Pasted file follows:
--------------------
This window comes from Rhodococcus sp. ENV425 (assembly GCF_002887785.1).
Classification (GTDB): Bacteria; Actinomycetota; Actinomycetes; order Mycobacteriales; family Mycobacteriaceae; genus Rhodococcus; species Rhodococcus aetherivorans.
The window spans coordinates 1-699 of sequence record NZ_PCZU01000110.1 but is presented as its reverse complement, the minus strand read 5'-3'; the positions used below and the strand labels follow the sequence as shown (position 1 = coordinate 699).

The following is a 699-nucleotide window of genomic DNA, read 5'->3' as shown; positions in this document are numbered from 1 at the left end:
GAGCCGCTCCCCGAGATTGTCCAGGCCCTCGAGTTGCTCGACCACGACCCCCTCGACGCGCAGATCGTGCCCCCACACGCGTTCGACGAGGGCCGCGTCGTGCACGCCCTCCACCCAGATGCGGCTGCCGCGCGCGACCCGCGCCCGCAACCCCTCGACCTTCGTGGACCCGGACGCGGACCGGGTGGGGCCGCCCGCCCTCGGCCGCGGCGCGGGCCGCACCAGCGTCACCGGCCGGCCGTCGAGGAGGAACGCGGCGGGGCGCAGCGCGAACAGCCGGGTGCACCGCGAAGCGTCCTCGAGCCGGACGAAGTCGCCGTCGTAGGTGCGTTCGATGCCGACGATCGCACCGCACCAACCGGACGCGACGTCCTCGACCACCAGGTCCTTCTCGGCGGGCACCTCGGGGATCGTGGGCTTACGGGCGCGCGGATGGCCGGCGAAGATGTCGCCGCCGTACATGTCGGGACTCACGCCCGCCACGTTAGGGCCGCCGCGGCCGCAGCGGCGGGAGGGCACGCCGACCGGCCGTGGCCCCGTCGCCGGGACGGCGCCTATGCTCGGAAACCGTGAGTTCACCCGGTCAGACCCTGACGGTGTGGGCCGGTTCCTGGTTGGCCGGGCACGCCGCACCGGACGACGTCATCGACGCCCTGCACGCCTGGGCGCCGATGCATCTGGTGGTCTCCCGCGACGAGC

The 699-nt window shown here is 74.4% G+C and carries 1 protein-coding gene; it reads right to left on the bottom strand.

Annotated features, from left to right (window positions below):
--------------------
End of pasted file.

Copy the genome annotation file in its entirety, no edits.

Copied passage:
This window comes from Rhodococcus sp. ENV425 (assembly GCF_002887785.1).
Classification (GTDB): Bacteria; Actinomycetota; Actinomycetes; order Mycobacteriales; family Mycobacteriaceae; genus Rhodococcus; species Rhodococcus aetherivorans.
The window spans coordinates 1-699 of sequence record NZ_PCZU01000110.1 but is presented as its reverse complement, the minus strand read 5'-3'; the positions used below and the strand labels follow the sequence as shown (position 1 = coordinate 699).

The following is a 699-nucleotide window of genomic DNA, read 5'->3' as shown; positions in this document are numbered from 1 at the left end:
GAGCCGCTCCCCGAGATTGTCCAGGCCCTCGAGTTGCTCGACCACGACCCCCTCGACGCGCAGATCGTGCCCCCACACGCGTTCGACGAGGGCCGCGTCGTGCACGCCCTCCACCCAGATGCGGCTGCCGCGCGCGACCCGCGCCCGCAACCCCTCGACCTTCGTGGACCCGGACGCGGACCGGGTGGGGCCGCCCGCCCTCGGCCGCGGCGCGGGCCGCACCAGCGTCACCGGCCGGCCGTCGAGGAGGAACGCGGCGGGGCGCAGCGCGAACAGCCGGGTGCACCGCGAAGCGTCCTCGAGCCGGACGAAGTCGCCGTCGTAGGTGCGTTCGATGCCGACGATCGCACCGCACCAACCGGACGCGACGTCCTCGACCACCAGGTCCTTCTCGGCGGGCACCTCGGGGATCGTGGGCTTACGGGCGCGCGGATGGCCGGCGAAGATGTCGCCGCCGTACATGTCGGGACTCACGCCCGCCACGTTAGGGCCGCCGCGGCCGCAGCGGCGGGAGGGCACGCCGACCGGCCGTGGCCCCGTCGCCGGGACGGCGCCTATGCTCGGAAACCGTGAGTTCACCCGGTCAGACCCTGACGGTGTGGGCCGGTTCCTGGTTGGCCGGGCACGCCGCACCGGACGACGTCATCGACGCCCTGCACGCCTGGGCGCCGATGCATCTGGTGGTCTCCCGCGACGAGC

The 699-nt window shown here is 74.4% G+C and carries 1 protein-coding gene; it reads right to left on the bottom strand.

Annotated features, from left to right (window positions below):